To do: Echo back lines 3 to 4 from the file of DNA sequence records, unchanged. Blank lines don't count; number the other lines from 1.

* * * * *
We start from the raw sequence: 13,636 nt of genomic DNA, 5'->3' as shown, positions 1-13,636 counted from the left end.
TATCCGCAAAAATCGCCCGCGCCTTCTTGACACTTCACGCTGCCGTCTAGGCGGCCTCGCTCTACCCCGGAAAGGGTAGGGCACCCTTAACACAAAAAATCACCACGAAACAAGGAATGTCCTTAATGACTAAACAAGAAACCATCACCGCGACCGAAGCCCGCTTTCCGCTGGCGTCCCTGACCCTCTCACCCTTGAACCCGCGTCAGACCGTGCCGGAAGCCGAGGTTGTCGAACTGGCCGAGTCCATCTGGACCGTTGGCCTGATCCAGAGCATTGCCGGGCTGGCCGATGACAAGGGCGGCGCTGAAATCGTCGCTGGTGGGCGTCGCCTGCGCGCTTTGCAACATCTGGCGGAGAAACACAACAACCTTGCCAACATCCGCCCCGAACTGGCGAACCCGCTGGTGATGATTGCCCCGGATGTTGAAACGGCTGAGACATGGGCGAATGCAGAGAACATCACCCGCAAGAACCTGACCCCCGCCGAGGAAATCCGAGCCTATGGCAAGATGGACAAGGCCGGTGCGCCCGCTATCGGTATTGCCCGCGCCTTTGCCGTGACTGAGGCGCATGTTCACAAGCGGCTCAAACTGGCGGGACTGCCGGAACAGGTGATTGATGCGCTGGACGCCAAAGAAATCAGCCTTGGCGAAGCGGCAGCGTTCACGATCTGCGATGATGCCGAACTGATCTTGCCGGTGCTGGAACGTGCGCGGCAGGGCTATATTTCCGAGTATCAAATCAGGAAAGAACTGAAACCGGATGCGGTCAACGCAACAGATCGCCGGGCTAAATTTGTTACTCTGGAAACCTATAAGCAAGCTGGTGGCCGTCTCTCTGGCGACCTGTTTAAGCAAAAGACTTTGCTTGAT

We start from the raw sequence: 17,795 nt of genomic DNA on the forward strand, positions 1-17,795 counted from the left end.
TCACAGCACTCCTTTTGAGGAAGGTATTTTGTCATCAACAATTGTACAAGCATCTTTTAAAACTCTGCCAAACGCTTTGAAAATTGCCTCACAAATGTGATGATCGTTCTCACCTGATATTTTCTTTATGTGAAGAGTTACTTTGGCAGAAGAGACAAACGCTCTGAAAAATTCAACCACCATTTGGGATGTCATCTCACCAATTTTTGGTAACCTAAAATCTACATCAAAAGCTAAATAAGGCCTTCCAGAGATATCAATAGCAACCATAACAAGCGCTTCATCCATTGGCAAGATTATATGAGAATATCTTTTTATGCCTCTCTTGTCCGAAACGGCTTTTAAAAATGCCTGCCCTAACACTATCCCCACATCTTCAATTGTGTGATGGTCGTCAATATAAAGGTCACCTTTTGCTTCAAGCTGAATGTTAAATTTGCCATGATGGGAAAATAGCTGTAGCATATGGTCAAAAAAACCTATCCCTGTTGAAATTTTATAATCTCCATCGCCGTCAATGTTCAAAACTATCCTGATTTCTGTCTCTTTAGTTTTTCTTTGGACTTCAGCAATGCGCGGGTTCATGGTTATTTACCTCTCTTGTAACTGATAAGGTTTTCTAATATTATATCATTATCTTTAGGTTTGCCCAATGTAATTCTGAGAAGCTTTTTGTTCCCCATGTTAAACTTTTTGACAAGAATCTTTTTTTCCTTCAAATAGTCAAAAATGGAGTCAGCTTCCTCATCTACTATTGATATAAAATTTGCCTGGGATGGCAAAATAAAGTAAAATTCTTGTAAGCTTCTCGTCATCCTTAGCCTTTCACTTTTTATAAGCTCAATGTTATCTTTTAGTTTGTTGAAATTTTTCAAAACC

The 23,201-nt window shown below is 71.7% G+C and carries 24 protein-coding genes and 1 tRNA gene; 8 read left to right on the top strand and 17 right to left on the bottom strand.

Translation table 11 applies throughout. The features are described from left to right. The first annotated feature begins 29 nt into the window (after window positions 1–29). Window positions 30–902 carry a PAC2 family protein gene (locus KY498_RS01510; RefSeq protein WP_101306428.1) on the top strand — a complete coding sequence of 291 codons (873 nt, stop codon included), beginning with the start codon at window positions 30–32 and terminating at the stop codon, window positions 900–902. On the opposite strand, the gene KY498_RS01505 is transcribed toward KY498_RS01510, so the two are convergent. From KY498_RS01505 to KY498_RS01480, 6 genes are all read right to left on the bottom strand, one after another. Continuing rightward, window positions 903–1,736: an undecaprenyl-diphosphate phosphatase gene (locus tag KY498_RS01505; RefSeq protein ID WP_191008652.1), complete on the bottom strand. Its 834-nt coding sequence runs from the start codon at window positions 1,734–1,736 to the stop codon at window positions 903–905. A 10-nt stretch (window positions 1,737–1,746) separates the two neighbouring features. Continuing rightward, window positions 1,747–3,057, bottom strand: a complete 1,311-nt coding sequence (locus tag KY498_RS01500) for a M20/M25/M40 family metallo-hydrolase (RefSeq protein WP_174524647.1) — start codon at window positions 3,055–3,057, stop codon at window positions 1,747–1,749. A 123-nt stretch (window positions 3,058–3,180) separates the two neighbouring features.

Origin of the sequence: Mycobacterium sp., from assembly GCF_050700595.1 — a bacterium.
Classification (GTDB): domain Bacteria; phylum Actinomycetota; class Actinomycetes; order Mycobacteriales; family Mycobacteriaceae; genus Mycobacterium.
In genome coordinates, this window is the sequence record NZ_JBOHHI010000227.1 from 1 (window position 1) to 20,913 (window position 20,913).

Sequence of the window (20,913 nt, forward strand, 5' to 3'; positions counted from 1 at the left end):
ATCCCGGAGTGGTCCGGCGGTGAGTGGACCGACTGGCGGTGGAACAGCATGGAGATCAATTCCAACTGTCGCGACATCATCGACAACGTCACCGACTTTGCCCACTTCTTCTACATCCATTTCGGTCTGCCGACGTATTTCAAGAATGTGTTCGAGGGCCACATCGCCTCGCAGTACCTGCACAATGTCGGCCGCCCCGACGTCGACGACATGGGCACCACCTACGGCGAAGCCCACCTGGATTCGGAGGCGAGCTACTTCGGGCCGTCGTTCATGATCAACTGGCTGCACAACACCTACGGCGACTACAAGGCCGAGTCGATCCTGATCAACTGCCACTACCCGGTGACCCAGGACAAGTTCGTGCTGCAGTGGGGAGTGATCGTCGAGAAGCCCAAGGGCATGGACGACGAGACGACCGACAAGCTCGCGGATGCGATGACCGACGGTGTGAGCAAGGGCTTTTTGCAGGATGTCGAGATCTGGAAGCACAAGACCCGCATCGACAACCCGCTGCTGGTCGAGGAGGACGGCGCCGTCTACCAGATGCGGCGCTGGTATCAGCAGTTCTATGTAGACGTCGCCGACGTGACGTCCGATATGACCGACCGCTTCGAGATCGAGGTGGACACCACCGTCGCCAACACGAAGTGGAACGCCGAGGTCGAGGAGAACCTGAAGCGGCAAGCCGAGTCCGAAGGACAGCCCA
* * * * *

We start from the raw sequence: 17,795 nt of genomic DNA on the forward strand, positions 1-17,795 counted from the left end.
TCACAGCACTCCTTTTGAGGAAGGTATTTTGTCATCAACAATTGTACAAGCATCTTTTAAAACTCTGCCAAACGCTTTGAAAATTGCCTCACAAATGTGATGATCGTTCTCACCTGATATTTTCTTTATGTGAAGAGTTACTTTGGCAGAAGAGACAAACGCTCTGAAAAATTCAACCACCATTTGGGATGTCATCTCACCAATTTTTGGTAACCTAAAATCTACATCAAAAGCTAAATAAGGCCTTCCAGAGATATCAATAGCAACCATAACAAGCGCTTCATCCATTGGCAAGATTATATGAGAATATCTTTTTATGCCTCTCTTGTCCGAAACGGCTTTTAAAAATGCCTGCCCTAACACTATCCCCACATCTTCAATTGTGTGATGGTCGTCAATATAAAGGTCACCTTTTGCTTCAAGCTGAATGTTAAATTTGCCATGATGGGAAAATAGCTGTAGCATATGGTCAAAAAAACCTATCCCTGTTGAAATTTTATAATCTCCATCGCCGTCAATGTTCAAAACTATCCTGATTTCTGTCTCTTTAGTTTTTCTTTGGACTTCAGCAATGCGCGGGTTCATGGTTATTTACCTCTCTTGTAACTGATAAGGTTTTCTAATATTATATCATTATCTTTAGGTTTGCCCAATGTAATTCTGAGAAGCTTTTTGTTCCCCATGTTAAACTTTTTGACAAGAATCTTTTTTTCCTTCAAATAGTCAAAAATGGAGTCAGCTTCCTCATCTACTATTGATATAAAATTTGCCTGGGATGGCAAAATAAAGTAAAATTCTTGTAAGCTTCTCGTCATCCTTAGCCTTTCACTTTTTATAAGCTCAATGTTATCTTTTAGTTTGTTGAAATTTTTCAAAACC